Do your part to help America to know, honor and work with Rosie the Riveters
Nancy Sipple, Rosie the Riveter
We are pleased to announce that Anne Montague is available for lectures on Rosie the Riveters and their impact on America past, present and future.
To schedule a speaking engagement, please call 304 / 776-4743. Depending on the details (location, date and time) of your request, it may be possible for "Thanks!" to include a living Rosie the Riveter in the event.
To create projects in West Virginia that need to be done in America and more widely, and to do these projects so well that many people will be inspired to replicate, adapt and add to the work. These model projects will allow people to unify in their communities, in America and in the world. When possible, we also guide veterans to contribute to these projects. Our underlying belief is that people will do more good when they see how to start participating in something they believe is worthwhile.
The West Virginia Rosie the Riveter Project is a model for Americans who want to honor and educate with women who worked “on the home front” during World War II. Rosies are about 90 years old today, and there is very little time to learn from them, so we have created many ways for communities to easily work with Rosies.
Over three years, we have proven that educating about Rosie the Riveters has a far more dramatic impact on youth, adults, Rosies, and communities when Rosies are included to: a) educate about themselves, b) help communities create replicable projects to teach about Rosies (e.g create parks, DVD/CD of interviews), and c) preserve their histories.
We have created more than 20 ways for Rosies and others to educate, including original music, a documentary film, quilts by Rosies, historic visits by Allied Nations, and parks that tell the Rosie story.
In March, 2012, The Today Show taped 50 Rosies in Charleston, WV.
Our work helps America seize this brief moment in America to work with our Rosies for lasting, meaningful education. Let us know if you want to learn from us or help.
Long-term, we hope to advance that women will play new, positive roles in our changing world.
|We’re helping community and national leaders participate in a movement to assure that Rosies’ legacy is part of America’s identity and consciousness. International awareness of the importance of Rosie to the free world and to using the strengths of women is helping Americans see the value in these women who are usually in their 90s and fading fast.|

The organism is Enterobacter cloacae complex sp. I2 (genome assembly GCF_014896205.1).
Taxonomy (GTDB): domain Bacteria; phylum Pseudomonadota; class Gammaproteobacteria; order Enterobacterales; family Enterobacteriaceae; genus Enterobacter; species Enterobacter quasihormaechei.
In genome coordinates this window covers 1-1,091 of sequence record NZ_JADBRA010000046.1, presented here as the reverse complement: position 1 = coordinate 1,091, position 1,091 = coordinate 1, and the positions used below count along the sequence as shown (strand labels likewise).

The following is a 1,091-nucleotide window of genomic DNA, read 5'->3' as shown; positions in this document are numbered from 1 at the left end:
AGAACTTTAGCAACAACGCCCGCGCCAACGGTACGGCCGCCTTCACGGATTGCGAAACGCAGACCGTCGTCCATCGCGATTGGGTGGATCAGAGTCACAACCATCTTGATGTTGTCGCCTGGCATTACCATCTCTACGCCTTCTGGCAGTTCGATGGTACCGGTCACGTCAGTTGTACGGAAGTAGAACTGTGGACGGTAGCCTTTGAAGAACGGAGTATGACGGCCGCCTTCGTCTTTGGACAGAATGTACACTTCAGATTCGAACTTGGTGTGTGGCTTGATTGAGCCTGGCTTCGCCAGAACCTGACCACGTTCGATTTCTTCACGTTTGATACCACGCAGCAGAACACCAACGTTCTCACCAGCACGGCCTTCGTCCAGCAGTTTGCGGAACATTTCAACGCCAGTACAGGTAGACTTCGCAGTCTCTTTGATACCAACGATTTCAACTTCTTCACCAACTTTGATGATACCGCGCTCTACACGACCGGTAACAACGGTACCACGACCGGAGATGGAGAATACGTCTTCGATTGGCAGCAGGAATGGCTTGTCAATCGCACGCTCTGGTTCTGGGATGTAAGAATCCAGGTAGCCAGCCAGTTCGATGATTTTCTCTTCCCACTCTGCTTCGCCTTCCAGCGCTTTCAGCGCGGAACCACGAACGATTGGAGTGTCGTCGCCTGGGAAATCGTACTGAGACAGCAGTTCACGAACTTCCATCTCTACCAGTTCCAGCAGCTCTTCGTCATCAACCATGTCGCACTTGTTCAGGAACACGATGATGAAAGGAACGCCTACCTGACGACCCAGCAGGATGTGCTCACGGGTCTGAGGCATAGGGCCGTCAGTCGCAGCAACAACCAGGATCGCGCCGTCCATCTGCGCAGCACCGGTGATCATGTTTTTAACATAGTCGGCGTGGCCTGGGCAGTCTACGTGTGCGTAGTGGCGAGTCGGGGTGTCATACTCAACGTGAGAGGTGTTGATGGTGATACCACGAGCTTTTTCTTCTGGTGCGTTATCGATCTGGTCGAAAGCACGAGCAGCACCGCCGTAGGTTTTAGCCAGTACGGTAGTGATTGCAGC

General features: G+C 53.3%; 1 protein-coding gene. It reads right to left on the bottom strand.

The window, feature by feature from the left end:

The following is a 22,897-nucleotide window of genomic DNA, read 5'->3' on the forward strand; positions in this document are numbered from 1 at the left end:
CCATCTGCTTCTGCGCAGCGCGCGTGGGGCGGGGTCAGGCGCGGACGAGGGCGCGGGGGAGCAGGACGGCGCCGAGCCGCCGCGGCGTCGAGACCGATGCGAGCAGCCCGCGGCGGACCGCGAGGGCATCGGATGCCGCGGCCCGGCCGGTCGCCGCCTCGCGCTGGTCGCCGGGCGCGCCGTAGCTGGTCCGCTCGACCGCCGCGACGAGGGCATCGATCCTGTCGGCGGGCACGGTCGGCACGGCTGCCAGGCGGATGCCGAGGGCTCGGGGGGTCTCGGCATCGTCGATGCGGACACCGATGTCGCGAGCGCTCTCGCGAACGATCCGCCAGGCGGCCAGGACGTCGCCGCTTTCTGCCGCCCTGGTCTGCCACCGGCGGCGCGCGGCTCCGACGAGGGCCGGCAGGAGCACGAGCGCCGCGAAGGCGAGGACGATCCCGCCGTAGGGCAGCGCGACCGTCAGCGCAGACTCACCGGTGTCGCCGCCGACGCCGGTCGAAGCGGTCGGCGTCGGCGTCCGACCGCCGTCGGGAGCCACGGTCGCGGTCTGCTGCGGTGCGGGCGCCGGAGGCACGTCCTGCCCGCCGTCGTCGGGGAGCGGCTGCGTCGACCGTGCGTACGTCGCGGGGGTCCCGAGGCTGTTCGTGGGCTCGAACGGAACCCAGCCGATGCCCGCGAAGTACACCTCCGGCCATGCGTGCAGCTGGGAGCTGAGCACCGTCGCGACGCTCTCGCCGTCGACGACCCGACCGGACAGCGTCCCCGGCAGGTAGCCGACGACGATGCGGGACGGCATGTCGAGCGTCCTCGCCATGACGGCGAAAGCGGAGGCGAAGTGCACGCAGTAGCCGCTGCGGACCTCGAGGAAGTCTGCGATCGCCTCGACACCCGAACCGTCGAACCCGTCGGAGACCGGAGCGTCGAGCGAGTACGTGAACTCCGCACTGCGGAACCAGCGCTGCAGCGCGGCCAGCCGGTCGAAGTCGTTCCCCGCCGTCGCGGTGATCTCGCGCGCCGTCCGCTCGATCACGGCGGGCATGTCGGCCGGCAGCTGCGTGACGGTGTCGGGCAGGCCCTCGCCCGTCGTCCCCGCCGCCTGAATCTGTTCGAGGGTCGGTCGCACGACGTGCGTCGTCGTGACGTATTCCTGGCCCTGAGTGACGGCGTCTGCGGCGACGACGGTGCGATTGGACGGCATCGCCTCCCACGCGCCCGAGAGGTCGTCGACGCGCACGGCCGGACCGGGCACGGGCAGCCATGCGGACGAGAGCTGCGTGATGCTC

Let us know if you want to be part of this important, far past-due recognition of Rosies.
|Completing an online photographic book by Rosies|
|Lesson plans to be put online|
|Another Rosie designed park|
|The Bluebird for Rosies Project|
|Another permanent display of art and photos|
|Naming another room, road, building, bridge, “The Rosie the Riveter”|
|Public service announcements made by Rosies|
|Getting letters written to and from Rosies|
|Helping the National Liberation Museum to continue educating about Rosies|
|Creating or performing Rosie music|
|Creating and showing Rosie art|
|Finding funding for an animated short film|
|People of the Netherlands partnered with us to honor Rosies at:|
--The Embassy of the Netherlands in Washington on May 2
--The National Liberation Museum 1944-45, Groesbeek, Netherlands on May 6-9
--Arlington Cemetery where Rosies meet the King and Queen of the Netherlands on June 1
|We gave another award for model work with Rosies to: Hugo Keesing, Ph.D., Columbia, MD|
|West Virginia University hosted Rosies on March 31|
|We have a proposal for a short animated film by artist, Sally Steanko, of Rosie, Crena Anderson|
|The KY Dept. of Education is working with us to make a poster for women in technical training|
|Carlisle, PA Middle School students finished their project featuring Rosie, Mozelle Brown|
|A dozen people who care that Rosies’ legacy will meet near on in Washington on July 16 to discuss their role in a Rosie the Riveter Movement|
|Media coverage includes Voice of America, the Baltimore Sun, the Philadelphia Inquirer, the Dominion Post, the Hagerstown Daily Mail, The Charleston Gazette, National Public Radio (of the Netherlands).|
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